#### Borges, Ernesto P.; Kodama, Takeshi and Constantino Tsallis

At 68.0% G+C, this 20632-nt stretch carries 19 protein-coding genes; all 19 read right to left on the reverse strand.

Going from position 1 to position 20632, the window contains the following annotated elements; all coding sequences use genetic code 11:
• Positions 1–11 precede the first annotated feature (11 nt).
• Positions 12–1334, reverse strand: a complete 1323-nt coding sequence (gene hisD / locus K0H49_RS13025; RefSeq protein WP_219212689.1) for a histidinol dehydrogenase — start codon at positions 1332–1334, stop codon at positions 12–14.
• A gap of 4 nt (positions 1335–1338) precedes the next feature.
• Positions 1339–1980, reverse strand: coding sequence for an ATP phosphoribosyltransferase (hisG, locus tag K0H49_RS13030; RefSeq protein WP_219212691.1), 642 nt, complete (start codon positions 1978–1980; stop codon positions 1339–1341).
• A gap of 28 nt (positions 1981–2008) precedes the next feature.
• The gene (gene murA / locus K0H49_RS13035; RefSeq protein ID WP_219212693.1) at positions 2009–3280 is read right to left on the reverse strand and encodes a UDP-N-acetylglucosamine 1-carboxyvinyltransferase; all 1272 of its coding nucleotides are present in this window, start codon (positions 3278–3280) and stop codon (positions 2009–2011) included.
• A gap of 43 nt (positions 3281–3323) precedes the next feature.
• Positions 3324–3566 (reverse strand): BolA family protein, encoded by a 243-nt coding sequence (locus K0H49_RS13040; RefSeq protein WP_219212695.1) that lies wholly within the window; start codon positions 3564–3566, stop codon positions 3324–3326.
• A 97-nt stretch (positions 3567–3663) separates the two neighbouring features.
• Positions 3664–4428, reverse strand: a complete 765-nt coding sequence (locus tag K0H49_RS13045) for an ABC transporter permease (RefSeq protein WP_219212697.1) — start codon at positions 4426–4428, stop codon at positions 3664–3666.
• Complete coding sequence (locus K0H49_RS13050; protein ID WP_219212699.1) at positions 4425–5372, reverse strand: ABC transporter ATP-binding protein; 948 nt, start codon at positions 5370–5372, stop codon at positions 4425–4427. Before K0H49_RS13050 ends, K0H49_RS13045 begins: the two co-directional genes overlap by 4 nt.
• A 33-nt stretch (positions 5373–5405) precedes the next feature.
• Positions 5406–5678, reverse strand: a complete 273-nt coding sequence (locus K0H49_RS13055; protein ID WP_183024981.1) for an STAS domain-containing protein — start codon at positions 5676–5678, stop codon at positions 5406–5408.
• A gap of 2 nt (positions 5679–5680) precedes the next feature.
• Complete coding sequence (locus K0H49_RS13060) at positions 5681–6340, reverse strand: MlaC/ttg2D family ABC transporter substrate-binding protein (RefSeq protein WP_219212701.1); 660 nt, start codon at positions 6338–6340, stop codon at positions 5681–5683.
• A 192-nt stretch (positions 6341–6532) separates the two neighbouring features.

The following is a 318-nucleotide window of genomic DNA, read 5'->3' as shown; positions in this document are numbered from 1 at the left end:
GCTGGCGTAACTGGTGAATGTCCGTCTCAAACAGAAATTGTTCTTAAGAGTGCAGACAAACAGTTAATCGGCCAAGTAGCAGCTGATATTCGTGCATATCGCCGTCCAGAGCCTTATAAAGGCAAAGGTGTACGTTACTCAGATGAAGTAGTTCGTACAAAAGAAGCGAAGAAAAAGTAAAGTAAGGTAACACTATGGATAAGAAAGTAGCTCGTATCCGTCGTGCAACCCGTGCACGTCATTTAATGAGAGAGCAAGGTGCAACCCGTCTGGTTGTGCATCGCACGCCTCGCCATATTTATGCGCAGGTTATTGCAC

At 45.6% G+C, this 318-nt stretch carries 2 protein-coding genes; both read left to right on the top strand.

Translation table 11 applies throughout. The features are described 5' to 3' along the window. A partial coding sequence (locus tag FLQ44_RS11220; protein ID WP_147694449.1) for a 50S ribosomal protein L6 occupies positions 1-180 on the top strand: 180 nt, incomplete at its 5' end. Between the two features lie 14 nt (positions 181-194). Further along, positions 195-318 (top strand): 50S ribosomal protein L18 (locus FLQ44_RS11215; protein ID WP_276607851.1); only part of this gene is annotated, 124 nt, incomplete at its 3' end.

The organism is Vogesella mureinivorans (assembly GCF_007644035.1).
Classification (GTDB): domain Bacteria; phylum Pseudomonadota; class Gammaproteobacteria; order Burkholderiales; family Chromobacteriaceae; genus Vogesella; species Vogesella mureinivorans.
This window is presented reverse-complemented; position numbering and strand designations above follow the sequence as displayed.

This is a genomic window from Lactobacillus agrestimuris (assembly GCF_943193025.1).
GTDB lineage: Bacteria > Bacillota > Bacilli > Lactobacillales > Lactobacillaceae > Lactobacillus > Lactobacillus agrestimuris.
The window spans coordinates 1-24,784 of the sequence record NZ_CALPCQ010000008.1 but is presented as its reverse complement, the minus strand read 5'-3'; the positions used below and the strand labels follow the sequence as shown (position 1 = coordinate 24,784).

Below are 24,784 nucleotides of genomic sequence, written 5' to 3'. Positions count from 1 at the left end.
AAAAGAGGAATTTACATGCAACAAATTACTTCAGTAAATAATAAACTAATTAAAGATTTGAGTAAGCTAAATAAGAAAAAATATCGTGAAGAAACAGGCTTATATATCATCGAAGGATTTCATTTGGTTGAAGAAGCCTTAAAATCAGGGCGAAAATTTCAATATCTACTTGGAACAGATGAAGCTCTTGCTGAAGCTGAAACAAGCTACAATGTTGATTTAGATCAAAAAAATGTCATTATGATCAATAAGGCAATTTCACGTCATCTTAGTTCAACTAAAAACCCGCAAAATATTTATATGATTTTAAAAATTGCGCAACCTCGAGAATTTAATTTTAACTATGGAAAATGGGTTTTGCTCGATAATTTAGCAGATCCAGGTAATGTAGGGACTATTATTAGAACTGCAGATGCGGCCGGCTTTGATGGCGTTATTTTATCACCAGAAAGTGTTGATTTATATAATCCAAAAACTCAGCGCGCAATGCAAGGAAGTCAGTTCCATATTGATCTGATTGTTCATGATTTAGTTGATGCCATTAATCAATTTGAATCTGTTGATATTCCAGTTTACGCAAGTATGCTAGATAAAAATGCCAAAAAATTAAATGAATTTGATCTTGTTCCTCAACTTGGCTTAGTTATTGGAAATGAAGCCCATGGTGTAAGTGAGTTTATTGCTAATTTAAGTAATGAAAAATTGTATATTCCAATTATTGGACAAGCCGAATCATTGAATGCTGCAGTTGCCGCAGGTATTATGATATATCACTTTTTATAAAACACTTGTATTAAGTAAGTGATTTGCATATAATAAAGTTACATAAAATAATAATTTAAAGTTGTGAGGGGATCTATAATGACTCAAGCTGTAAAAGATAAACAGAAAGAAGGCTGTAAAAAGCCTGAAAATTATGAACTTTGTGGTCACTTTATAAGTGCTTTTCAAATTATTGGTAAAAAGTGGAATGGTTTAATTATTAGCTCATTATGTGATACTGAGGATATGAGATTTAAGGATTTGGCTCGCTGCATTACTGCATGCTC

The rich history of prime numbers includes great names such as Euclid, who first analytically studied the prime numbers and proved that there is an infinite number of them, Euler, who introduced the function ζ(s)≡∑n=1∞n-s=∏pprime11-p-s, Gauss, who estimated the rate at which prime numbers increase, and Riemann, who extended ζ(s) to the complex plane z and conjectured that all nontrivial zeros are in the R(z)=1/2 axis. The nonadditive entropy Sq=k∑ipilnq(1/pi)(q∈R;S1=SBG≡-k∑ipilnpi, where BG stands for Boltzmann-Gibbs) on which nonextensive statistical mechanics is based, involves the function lnqz≡z1-q-11-q(ln1z=lnz). It is already known that this function paves the way for the emergence of a q-generalized algebra, using q-numbers defined as ⟨x⟩q≡elnqx, which recover the number x for q=1. The q-prime numbers are then defined as the q-natural numbers ⟨n⟩q≡elnqn(n=1,2,3,…), where n is a prime number p=2,3,5,7,… We show that, for any value of q, infinitely many q-prime numbers exist; for q≤1 they diverge for increasing prime number, whereas they converge for q>1; the standard prime numbers are recovered for q=1. For q≤1, we generalize the ζ(s) function as follows: ζq(s)≡⟨ζ(s)⟩q (s∈R). We show that this function appears to diverge at s=1+0, ∀q. Also, we alternatively define, for q≤1, ζq∑(s)≡∑n=1∞1⟨n⟩qs=1+1⟨2⟩qs+… and ζq∏(s)≡∏pprime11-⟨p⟩q-s=11-⟨2⟩q-s11-⟨3⟩q-s11-⟨5⟩q-s…, which, for q<1, generically satisfy ζq∑(s)<ζq∏(s), in variance with the q=1 case, where of course ζ1∑(s)=ζ1∏(s).